Worst Player: Ruben Sierra
                          However...
                          Adrian Beltre...
                          Not a wise signing. Not Womack bad. I would settle it at about a Wright level of badness.
                          Hey look at the bright side, Gillick isnt allowed to talk to you guys anymore.

                          I just need to buy Steinbrenner some super glue and convince him its chapstick....
                          its a work in progress
                          Sincerely,
                          Jimi
                          twofiftytwo.blogsome.com

                          Comment


                          • #88
                            LOL!

                            Yeah...the Mariners are run poorly...the Yankees are run HORRIDLY...spending 200 mil a year, Seattle could win 140 games while the Yankees are winning 94-98

                            Comment


                            • #89
                              Originally posted by digglahhh
                              Do you people live in the United States?

                              C'mon, Ipod, I expect more from you. Its patently obvious that this is the United States' dominant economic model. How come we didn't pony up the pittance it would have cost to fix the levys in NO. Who's got the contracts to rebuild? And don't confuse this with Keynsian economics, that's not what JMK had in mind.

                              What's up with this bird flu? Check out Ashcroft's massive stock holdings in the pharma company that has the patent on the drug that will be perscribed to treat it.

                              Where are the cats on this forum from other countries, its a shame, but they are usually more educated on US economic and foreign policy than we are.

                              Numbers will tell whatever story we want them to, baseball, economics, whatever. Let the buyer beware!
                              If you think the president's economic advisers said not to shore up the levies in New Orleans because it would help the economy to let them burst and then rebuild the city... well, I just don't know what to tell you. No economist thinks that environmental disasters are good for the economy. Farm subsidies are very much part of the US's economic policy, but no economist is going to tell you that subsidies are good for the economy. On the contrary, it's quite obvious to anyone that's taken an economics class that subsidies have a negatively warping effect on the market. They exist nonetheless because small rural states are full of farmers that are decisive on that issue; a politician's stance on subsidies will affect how they vote for him, because it really affects their wellbeing. We, on the other hand, are indecisive on the issue of subsidies, because we really don't care about them one way or the other. That's how politics works, as I'm sure you agree, but it's wrong to say that politicians do what they do because that's what the economic community tells them to do.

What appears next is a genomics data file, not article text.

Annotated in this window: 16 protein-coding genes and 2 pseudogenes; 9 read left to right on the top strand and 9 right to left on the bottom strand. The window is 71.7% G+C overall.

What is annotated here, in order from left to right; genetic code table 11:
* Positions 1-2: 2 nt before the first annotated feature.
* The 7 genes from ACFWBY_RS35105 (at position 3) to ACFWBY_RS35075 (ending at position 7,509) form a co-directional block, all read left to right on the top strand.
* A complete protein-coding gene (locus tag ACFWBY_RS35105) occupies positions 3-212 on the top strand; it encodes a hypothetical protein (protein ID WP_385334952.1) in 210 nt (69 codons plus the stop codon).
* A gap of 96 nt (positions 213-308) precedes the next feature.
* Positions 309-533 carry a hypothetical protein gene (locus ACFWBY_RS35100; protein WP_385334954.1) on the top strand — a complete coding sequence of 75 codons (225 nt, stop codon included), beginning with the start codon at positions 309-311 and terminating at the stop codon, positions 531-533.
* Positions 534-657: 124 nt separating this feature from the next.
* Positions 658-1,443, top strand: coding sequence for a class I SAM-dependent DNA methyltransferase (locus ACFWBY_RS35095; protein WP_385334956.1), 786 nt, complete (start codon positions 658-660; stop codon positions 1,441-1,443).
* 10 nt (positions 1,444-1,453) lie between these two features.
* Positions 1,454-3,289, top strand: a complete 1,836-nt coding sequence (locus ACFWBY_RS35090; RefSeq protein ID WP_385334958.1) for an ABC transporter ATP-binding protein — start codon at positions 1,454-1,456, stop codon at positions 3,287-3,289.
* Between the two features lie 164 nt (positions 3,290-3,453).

"Hall of Famer Whitey Ford now on the field... pleading with the crowd for, for some kind of sanity!"

                              Comment


                              • #90
                                Wow I missed those posts by digglahhh. It isn't baseball but the government didn't pony up because they didn't want to spend the money not because they were hoping some disaster would come along and force them to spend ten times that amount. Human beings have been doing that for generations. The ants and the grasshopper? We are shortsighted by nature.

                                As for foriegners knowing are ways better then us, well thats bunk. Generally speaking foriegners are just more cynical about our ways but that doesn't mean they are well informed. They go looking for the worst parts of our ways and then hold them up as if that is all we do and all we are capable of. It isn't true and it isn't that simple and clear cut.

                                I have sat in the Amsterdam airport while foriegners bash and stereotype America and americans. The funniest time or most bizarre moment came when a Canadian was telling three Brits how rude, inconsiderate, and oblivious Americans are to others and their surroundings. I wanted to tap him on the shoulder and ask him just what he thinks he was doing at that moment that was any different then his stereotype? But then I would just be another rude American. I've talked with a german who had the audacity to chastise me and America on our race relations! I've had a Brit scold me for our foriegn relations. I've had a frenchmen mock our government for its inefficiency.